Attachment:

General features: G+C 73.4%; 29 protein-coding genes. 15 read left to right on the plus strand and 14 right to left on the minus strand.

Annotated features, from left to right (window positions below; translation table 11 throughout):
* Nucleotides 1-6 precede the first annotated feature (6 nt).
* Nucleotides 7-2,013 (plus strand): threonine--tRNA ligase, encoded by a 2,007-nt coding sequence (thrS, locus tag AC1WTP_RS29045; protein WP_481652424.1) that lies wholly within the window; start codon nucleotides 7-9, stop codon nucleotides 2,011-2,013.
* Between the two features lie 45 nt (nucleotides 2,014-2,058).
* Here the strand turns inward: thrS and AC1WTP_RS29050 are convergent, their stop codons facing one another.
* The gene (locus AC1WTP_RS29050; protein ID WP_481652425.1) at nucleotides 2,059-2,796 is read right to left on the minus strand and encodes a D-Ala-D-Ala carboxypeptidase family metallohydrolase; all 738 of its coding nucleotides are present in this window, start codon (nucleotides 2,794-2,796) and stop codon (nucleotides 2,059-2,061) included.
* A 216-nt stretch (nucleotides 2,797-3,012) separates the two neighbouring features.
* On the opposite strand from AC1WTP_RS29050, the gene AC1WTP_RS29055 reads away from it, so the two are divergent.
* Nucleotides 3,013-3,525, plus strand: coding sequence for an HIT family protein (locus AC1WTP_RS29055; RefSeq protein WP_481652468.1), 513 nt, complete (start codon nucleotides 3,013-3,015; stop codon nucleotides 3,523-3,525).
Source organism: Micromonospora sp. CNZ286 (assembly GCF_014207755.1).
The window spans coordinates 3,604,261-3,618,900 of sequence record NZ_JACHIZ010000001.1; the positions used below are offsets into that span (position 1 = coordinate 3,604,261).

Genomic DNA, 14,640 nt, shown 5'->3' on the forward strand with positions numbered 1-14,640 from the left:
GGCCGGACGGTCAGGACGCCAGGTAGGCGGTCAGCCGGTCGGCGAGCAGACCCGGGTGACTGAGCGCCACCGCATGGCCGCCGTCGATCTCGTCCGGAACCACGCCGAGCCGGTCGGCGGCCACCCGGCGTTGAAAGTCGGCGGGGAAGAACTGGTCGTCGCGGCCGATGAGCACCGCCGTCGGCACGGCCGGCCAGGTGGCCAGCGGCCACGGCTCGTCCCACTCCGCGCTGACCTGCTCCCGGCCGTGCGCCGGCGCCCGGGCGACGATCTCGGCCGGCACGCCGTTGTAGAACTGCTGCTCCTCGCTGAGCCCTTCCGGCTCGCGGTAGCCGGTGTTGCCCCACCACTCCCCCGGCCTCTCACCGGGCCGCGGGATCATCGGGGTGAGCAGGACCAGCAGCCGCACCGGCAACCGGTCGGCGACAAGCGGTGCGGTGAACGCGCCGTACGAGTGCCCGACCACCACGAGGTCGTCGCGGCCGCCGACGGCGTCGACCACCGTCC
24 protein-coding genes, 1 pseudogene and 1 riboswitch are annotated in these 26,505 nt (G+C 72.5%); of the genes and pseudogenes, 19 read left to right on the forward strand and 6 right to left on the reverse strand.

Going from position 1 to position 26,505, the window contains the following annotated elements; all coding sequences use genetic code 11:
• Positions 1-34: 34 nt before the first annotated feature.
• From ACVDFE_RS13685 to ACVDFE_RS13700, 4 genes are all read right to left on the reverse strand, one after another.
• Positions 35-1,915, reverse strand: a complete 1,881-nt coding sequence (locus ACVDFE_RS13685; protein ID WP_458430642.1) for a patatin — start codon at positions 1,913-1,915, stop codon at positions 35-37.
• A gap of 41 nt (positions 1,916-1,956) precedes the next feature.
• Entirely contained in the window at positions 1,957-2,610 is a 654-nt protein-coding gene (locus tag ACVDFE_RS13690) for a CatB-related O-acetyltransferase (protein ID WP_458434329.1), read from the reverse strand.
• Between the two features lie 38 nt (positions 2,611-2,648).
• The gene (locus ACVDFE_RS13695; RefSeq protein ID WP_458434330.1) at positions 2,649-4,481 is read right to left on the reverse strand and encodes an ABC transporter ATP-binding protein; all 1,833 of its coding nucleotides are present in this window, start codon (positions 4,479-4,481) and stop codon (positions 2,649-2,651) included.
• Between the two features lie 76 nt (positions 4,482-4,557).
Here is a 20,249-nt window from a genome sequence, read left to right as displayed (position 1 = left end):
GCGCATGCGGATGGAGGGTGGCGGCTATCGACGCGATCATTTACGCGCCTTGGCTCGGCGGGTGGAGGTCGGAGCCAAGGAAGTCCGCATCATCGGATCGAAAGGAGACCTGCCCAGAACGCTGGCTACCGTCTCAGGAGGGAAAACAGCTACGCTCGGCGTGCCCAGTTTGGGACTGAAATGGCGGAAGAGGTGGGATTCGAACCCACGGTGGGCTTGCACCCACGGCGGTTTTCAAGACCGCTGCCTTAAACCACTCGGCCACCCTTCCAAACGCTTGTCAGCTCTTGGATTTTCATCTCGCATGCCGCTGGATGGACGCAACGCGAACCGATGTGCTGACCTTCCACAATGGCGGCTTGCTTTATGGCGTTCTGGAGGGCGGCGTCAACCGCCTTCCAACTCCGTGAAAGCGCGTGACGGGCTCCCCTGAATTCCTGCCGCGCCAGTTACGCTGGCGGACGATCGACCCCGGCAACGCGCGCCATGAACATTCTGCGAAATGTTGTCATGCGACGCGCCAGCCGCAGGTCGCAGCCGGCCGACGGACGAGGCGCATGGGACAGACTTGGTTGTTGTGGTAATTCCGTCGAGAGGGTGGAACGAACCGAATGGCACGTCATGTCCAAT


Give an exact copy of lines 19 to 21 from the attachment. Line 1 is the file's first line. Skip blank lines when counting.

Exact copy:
• Positions 35-1,915, reverse strand: a complete 1,881-nt coding sequence (locus ACVDFE_RS13685; protein ID WP_458430642.1) for a patatin — start codon at positions 1,913-1,915, stop codon at positions 35-37.
• A gap of 41 nt (positions 1,916-1,956) precedes the next feature.
• Entirely contained in the window at positions 1,957-2,610 is a 654-nt protein-coding gene (locus tag ACVDFE_RS13690) for a CatB-related O-acetyltransferase (protein ID WP_458434329.1), read from the reverse strand.